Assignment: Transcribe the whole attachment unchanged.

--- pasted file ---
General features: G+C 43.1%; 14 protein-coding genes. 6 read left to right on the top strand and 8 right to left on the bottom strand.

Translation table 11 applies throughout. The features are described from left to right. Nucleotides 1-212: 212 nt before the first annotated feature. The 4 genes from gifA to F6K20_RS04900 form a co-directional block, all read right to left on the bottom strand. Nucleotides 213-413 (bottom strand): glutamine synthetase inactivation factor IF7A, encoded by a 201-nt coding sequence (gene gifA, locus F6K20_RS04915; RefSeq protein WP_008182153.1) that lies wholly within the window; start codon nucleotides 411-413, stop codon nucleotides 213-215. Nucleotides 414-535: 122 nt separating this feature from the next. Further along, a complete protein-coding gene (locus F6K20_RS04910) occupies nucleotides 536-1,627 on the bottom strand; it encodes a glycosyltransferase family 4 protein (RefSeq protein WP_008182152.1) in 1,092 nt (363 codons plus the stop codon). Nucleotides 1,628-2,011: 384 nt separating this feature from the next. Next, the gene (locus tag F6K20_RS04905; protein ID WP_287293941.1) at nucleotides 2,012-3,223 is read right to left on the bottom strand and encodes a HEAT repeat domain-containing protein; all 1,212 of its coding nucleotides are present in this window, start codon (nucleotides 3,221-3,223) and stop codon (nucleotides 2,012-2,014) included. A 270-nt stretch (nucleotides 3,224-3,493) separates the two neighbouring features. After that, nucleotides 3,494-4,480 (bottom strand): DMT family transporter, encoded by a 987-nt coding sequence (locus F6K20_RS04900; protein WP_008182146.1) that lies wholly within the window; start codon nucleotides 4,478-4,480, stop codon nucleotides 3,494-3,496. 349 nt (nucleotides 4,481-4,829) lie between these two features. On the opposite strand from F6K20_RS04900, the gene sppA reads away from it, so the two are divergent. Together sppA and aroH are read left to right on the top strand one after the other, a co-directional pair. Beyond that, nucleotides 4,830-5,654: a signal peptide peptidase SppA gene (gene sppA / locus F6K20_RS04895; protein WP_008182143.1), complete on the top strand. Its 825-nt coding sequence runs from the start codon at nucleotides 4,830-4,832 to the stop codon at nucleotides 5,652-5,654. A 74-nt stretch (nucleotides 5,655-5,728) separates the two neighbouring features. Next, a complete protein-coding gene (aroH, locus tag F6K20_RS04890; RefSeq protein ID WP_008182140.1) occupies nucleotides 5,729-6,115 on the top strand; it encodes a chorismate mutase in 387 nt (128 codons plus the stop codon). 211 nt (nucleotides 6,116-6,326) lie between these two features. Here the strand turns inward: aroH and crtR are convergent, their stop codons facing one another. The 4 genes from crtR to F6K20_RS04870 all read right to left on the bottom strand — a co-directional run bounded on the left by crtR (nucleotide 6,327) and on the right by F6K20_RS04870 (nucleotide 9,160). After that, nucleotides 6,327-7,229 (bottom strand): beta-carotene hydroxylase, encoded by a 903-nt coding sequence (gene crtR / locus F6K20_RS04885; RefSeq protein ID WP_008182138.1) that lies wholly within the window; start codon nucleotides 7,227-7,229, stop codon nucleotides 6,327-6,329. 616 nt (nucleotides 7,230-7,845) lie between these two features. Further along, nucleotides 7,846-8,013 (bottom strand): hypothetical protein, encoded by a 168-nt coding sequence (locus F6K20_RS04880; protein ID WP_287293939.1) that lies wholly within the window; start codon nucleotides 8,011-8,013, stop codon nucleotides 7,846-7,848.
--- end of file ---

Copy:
General features: G+C 43.1%; 14 protein-coding genes. 6 read left to right on the top strand and 8 right to left on the bottom strand.

Translation table 11 applies throughout. The features are described from left to right. Nucleotides 1-212: 212 nt before the first annotated feature. The 4 genes from gifA to F6K20_RS04900 form a co-directional block, all read right to left on the bottom strand. Nucleotides 213-413 (bottom strand): glutamine synthetase inactivation factor IF7A, encoded by a 201-nt coding sequence (gene gifA, locus F6K20_RS04915; RefSeq protein WP_008182153.1) that lies wholly within the window; start codon nucleotides 411-413, stop codon nucleotides 213-215. Nucleotides 414-535: 122 nt separating this feature from the next. Further along, a complete protein-coding gene (locus F6K20_RS04910) occupies nucleotides 536-1,627 on the bottom strand; it encodes a glycosyltransferase family 4 protein (RefSeq protein WP_008182152.1) in 1,092 nt (363 codons plus the stop codon). Nucleotides 1,628-2,011: 384 nt separating this feature from the next. Next, the gene (locus tag F6K20_RS04905; protein ID WP_287293941.1) at nucleotides 2,012-3,223 is read right to left on the bottom strand and encodes a HEAT repeat domain-containing protein; all 1,212 of its coding nucleotides are present in this window, start codon (nucleotides 3,221-3,223) and stop codon (nucleotides 2,012-2,014) included. A 270-nt stretch (nucleotides 3,224-3,493) separates the two neighbouring features. After that, nucleotides 3,494-4,480 (bottom strand): DMT family transporter, encoded by a 987-nt coding sequence (locus F6K20_RS04900; protein WP_008182146.1) that lies wholly within the window; start codon nucleotides 4,478-4,480, stop codon nucleotides 3,494-3,496. 349 nt (nucleotides 4,481-4,829) lie between these two features. On the opposite strand from F6K20_RS04900, the gene sppA reads away from it, so the two are divergent. Together sppA and aroH are read left to right on the top strand one after the other, a co-directional pair. Beyond that, nucleotides 4,830-5,654: a signal peptide peptidase SppA gene (gene sppA / locus F6K20_RS04895; protein WP_008182143.1), complete on the top strand. Its 825-nt coding sequence runs from the start codon at nucleotides 4,830-4,832 to the stop codon at nucleotides 5,652-5,654. A 74-nt stretch (nucleotides 5,655-5,728) separates the two neighbouring features. Next, a complete protein-coding gene (aroH, locus tag F6K20_RS04890; RefSeq protein ID WP_008182140.1) occupies nucleotides 5,729-6,115 on the top strand; it encodes a chorismate mutase in 387 nt (128 codons plus the stop codon). 211 nt (nucleotides 6,116-6,326) lie between these two features. Here the strand turns inward: aroH and crtR are convergent, their stop codons facing one another. The 4 genes from crtR to F6K20_RS04870 all read right to left on the bottom strand — a co-directional run bounded on the left by crtR (nucleotide 6,327) and on the right by F6K20_RS04870 (nucleotide 9,160). After that, nucleotides 6,327-7,229 (bottom strand): beta-carotene hydroxylase, encoded by a 903-nt coding sequence (gene crtR / locus F6K20_RS04885; RefSeq protein ID WP_008182138.1) that lies wholly within the window; start codon nucleotides 7,227-7,229, stop codon nucleotides 6,327-6,329. 616 nt (nucleotides 7,230-7,845) lie between these two features. Further along, nucleotides 7,846-8,013 (bottom strand): hypothetical protein, encoded by a 168-nt coding sequence (locus F6K20_RS04880; protein ID WP_287293939.1) that lies wholly within the window; start codon nucleotides 8,011-8,013, stop codon nucleotides 7,846-7,848.